Curator: Marina Ferretti, Sylvie Wuhrmann
Among the nabis, Édouard Vuillard (1868-1940), "the nabi with the red beard", is certainly the one who owned the largest number of ukiyo-e prints. It brings together up to one hundred and eighty, acquired inexpensively at Bon Marché or Printemps. Inspired by Japanese landscapes, geishas or kabuki actors, they are signed by the masters of wood engraving: Hiroshige, Hokusai, Kunisada, Kuniyoshi, Eisan and more rarely Utamaro. Some appear in the photographs of the artist's salon-studio, simply pinned to the wall. His collection also included ten paintings on silk and several illustrated books, including Volume 6 of Hokusai's Manga.
It was probably the major exhibition devoted to the art of Japan by the École des Beaux-Arts in 1890 that decided Vuillard to take an interest in an aesthetic hitherto neglected by academic circuits. If Pierre Bonnard was designated by his comrades as the "Japan nabi", let us remember that, from Maurice Denis to Paul Ranson, none of his Nabis friends showed himself indifferent to the art of the country of the Rising Sun. Because the wave of Japonism then upset the artistic standards of an entire generation of young painters in love with novelty. Like many of them, around 1914 Vuillard turned away from an aesthetic language that had become a commonplace of modernity. It was therefore the rediscovery of the classical tradition and the frequentation of the Louvre that inspired him.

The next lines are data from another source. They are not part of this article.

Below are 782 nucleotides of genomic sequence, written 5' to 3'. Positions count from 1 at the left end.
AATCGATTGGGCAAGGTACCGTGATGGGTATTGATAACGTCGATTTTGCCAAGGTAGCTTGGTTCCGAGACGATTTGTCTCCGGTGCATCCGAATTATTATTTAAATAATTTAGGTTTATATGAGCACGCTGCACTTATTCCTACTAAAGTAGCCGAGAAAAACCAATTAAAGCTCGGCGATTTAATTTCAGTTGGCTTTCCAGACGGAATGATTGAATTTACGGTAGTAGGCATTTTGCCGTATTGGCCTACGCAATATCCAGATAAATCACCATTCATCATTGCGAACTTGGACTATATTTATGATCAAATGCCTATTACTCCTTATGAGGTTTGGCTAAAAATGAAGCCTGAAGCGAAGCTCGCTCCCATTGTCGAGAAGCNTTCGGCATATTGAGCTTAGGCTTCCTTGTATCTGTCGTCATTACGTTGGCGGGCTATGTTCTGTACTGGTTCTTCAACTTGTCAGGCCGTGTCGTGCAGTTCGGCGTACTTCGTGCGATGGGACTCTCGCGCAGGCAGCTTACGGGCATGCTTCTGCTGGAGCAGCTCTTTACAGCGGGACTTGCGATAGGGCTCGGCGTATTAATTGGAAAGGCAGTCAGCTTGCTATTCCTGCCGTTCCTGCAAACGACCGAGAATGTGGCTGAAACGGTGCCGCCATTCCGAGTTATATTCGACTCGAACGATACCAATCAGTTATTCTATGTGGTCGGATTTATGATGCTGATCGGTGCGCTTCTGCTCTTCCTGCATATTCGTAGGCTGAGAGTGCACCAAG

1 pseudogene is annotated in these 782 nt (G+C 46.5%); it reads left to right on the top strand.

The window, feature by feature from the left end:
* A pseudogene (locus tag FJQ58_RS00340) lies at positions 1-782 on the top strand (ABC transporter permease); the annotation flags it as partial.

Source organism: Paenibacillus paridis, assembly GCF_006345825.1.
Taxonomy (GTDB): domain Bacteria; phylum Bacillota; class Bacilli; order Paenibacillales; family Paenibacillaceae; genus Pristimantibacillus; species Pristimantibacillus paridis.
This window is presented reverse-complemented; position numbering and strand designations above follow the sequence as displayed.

Like the masters of ukiyo-e, Vuillard does not claim to deliver any message other than the celebration of daily life and nature. From 1890 to the First World War, references to Japanese art deeply permeated his work as a painter, draftsman and lithographer. Without making any concessions to a very hackneyed exoticism, he enriches his art by freely adopting the codes honored in the land of the Rising Sun. Vuillard then multiplies unexpected formats, new points of view and asymmetrical compositions. Often, he neglects the Albertian perspective and prefers to create a feeling of space by boldly juxtaposing a close foreground and a distant shot. Without worrying about the expression of the modeling or the volume, he synthesizes the forms by using the flat and the arabesque, and often likes to multiply the effects of textures.